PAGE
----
The House Oversight Committee said Sunday that it will not fulfill a request this weekend by a lawyer for the Trump presidential transition team to look into whether Special Counsel Robert Mueller’s office inappropriately obtained transition documents as part of its Russia probe, saying the matter should be decided by the courts.
A committee spokeswoman told Fox News that the key issues raised in the request — and included in a letter received from attorney Kory Langhofer — should be “decided by the court . . . not Congress.”
“The central issues raised are fact-specific legal issues which involve issues of privilege, waiver … standing to assert claims of privacy, expectations of privacy and the reasonableness thereof, third-party consent … among other issues,” the spokeswoman said.
Langhofer asked Congress to “act immediately to protect future presidential transitions from having their private records misappropriated by government agencies, particularly in the context of sensitive investigations intersecting with political motives.”
Despite declining the request, the House committee acknowledged the request “raises issues on how to improve subsequent transitions and therefore “takes the letter under advisement.”
The request also was made to the Senate Committee on Homeland Security and Governmental Affairs, which has yet to respond to a request for comment.
Trump wouldn’t tell reporters Sunday night upon returning from Camp David whether he thought the emails were improperly obtained but said, “a lot of lawyers thought it was pretty sad.”
Langhofer argues in the letter, obtained Saturday by Fox News, that Mueller’s team, without the transition team’s knowledge, “inappropriately” obtained such information as confidential attorney-client communications, privileged communications and thousands of emails.
He also alleges “unlawful conduct” by the career staff at the General Services Administration in giving the transition documents to the special counsel’s office.
Langhofer, the counsel to Trump for America, argues the GSA “did not own or control the records in question” and the release of documents could be a violation of the Fourth Amendment, which protects against unreasonable searches and seizures.
He wrote that the GSA handed over “tens of thousands of emails” to Mueller’s probe without “any notice” to the transition.
He also told Congress in the letter that the GSA’s actions “impair the ability of future presidential transition teams to candidly discuss policy and internal matters that benefit the country as a whole.”
Langhofer said they discovered the “unauthorized disclosures” by the GSA on Dec. 12 and 13 and raised concerns with the special counsel’s office.
Mueller was appointed as special counsel to lead a Justice Department probe into whether Trump associates colluded with Moscow to influence the outcome of the 2016 White House race.
The GSA in September reportedly turned over a flash drive containing tens of thousands of records, after receiving requests from Mueller’s office in late August.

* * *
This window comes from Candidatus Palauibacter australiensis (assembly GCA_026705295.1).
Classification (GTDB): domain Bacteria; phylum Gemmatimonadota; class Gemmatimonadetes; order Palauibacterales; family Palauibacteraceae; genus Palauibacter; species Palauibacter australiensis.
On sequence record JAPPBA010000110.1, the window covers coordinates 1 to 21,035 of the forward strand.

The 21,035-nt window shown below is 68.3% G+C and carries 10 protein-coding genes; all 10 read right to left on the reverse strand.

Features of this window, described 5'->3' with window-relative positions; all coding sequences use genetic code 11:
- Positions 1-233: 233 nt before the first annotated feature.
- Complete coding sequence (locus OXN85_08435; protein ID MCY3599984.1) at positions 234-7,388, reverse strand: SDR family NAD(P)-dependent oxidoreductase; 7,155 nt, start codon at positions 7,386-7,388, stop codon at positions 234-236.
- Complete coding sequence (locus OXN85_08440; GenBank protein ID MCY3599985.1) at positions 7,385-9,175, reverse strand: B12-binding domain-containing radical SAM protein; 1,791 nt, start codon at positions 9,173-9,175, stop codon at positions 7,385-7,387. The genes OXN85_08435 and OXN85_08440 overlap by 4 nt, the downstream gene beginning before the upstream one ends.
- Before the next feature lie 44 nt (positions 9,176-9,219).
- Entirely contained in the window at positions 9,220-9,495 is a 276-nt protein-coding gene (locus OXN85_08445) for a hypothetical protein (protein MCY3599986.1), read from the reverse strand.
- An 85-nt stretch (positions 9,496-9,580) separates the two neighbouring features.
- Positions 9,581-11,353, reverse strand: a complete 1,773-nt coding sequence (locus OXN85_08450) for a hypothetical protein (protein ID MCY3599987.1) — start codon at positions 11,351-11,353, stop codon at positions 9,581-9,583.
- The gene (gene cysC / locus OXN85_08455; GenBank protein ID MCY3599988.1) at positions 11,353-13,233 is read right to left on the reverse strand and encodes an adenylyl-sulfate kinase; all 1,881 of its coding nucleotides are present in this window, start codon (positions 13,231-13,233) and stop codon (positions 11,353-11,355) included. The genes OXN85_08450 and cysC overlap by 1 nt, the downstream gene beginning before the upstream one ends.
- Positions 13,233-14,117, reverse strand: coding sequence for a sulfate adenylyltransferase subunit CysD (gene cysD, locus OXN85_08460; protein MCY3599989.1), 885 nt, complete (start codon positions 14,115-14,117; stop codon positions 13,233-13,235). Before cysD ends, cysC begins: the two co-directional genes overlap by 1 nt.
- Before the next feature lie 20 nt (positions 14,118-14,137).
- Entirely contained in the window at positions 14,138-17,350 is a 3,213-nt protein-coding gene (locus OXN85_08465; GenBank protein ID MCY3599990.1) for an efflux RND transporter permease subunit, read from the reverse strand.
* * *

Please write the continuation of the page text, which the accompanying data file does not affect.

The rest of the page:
Those records included emails sent and received by 13 senior Trump transition officials. Among the officials who used transition email accounts was former National Security Adviser Michael Flynn, who pleaded guilty to a count of making false statements to FBI agents in January and is now cooperating with Mueller’s investigation.
“We understand that the special counsel’s office has subsequently made extensive use of the materials it obtained from the GSA, including materials that are susceptible to privilege claims,” Langhofer wrote. He added that some of the records obtained by the special counsel’s office from the GSA “have been leaked to the press by unknown persons.”
He said the special counsel’s office also received laptops, cellphones and at least one iPad from the GSA.
Trump for America is the nonprofit organization that facilitated the transition between former President Barack Obama to President Trump.
The GSA, an agency of the United States government, provided the transition team with office space and hosted its email servers.
“When we have obtained emails in the course of our ongoing criminal investigation, we have secured either the account owner’s consent or appropriate criminal process,” Peter Carr, spokesman for the special counsel’s office, told Fox News.
In an interview with BuzzFeed News on Saturday evening, GSA Deputy Counsel Lenny Loewentritt denied Langhofer’s claim that then-GSA General Counsel Richard Beckler had promised that any requests for transition team records would be “routed to legal counsel for” Trump for America.
Loewentritt also said transition team members were warned that information “would not be held back in any law enforcement” investigation and that “no expectation of privacy can be assumed.”
(Langhofer’s letter notes that Beckler “was hospitalized and incapacitated in August.” He died the following month.)
Loewentritt also said the GSA suggested that Mueller’s team issue a warrant or subpoena for the transition team materials, but the special prosecutor’s office decided a letter requesting the materials would suffice.
White House Press Secretary Sarah Sanders on Saturday said: “We continue to cooperate fully with the special counsel and expect this process to wrap up soon.”
Fox News’ John Roberts, Alex Pappas, Jennifer Bowman and The Associated Press contributed to this report.
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